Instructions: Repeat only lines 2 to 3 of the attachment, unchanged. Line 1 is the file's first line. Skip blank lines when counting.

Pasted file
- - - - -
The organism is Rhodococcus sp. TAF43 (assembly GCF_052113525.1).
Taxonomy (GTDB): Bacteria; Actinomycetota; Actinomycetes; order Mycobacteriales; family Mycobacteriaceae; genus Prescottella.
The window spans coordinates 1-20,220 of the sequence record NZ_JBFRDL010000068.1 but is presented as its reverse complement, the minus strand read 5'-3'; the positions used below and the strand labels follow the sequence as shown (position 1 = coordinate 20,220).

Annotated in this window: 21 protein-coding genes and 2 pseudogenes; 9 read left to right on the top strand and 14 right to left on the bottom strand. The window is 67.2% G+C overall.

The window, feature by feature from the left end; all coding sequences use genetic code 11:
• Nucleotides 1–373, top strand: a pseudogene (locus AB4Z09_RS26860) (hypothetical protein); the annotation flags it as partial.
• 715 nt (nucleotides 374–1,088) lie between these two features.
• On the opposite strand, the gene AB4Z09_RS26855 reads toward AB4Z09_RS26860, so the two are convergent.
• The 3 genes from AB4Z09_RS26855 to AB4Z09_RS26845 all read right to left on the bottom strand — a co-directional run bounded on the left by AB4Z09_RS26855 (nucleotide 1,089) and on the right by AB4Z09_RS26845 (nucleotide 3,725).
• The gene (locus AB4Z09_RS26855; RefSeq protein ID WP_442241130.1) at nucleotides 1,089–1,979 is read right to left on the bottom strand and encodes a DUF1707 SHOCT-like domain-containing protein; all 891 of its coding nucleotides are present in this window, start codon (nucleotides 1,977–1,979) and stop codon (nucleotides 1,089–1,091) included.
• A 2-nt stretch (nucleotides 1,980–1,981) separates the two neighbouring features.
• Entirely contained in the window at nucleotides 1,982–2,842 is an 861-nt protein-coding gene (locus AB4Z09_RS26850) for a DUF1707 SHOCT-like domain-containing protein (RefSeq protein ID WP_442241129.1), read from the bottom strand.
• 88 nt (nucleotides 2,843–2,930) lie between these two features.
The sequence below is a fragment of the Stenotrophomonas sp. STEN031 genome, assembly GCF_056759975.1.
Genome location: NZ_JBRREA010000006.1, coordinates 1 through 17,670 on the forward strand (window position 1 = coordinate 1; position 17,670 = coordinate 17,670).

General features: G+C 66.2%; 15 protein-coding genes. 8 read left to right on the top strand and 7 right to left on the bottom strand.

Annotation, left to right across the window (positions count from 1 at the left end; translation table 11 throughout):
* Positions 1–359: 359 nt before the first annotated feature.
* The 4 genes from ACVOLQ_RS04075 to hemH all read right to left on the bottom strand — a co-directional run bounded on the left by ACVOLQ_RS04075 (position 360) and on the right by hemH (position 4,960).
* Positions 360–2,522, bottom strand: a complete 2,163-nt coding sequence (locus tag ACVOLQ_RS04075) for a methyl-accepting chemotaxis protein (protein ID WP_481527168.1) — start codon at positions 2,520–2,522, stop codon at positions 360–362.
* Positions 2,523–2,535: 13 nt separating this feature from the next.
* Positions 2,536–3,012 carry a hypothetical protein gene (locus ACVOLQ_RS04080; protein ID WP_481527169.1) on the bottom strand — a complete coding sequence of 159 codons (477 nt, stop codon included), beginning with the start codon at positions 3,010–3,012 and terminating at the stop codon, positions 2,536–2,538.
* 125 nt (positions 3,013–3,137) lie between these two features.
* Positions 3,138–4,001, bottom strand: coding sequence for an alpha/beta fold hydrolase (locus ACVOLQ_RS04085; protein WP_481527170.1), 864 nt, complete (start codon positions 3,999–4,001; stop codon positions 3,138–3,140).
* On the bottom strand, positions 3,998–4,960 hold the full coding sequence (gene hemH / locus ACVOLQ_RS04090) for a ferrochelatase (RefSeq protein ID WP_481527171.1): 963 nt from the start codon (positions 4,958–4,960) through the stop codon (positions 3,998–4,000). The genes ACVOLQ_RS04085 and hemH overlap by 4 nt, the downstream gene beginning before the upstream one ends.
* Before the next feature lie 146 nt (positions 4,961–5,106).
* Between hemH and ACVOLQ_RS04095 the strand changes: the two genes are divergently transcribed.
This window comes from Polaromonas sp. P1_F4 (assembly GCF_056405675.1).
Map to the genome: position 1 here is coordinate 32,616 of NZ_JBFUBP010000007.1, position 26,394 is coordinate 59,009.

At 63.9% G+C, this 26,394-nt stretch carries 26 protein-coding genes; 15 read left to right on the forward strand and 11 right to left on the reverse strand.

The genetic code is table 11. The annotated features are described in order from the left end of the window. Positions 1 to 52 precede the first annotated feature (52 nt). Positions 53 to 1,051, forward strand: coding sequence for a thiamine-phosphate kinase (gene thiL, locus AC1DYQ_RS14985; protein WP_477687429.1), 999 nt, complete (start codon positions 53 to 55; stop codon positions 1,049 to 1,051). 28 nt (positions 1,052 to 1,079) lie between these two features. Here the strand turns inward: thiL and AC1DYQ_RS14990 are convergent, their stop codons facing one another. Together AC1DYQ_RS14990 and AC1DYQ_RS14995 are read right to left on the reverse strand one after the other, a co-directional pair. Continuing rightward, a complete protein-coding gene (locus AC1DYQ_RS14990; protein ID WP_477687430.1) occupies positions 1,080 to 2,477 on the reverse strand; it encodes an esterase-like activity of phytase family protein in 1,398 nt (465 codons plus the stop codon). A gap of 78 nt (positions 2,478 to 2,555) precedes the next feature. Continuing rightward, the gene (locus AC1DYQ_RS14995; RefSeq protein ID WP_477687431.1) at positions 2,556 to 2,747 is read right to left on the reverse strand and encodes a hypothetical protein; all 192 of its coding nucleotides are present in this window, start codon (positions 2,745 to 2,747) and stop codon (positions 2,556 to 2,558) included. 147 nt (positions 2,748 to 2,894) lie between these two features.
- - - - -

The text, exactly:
Taxonomy (GTDB): Bacteria; Actinomycetota; Actinomycetes; order Mycobacteriales; family Mycobacteriaceae; genus Prescottella.
The window spans coordinates 1-20,220 of the sequence record NZ_JBFRDL010000068.1 but is presented as its reverse complement, the minus strand read 5'-3'; the positions used below and the strand labels follow the sequence as shown (position 1 = coordinate 20,220).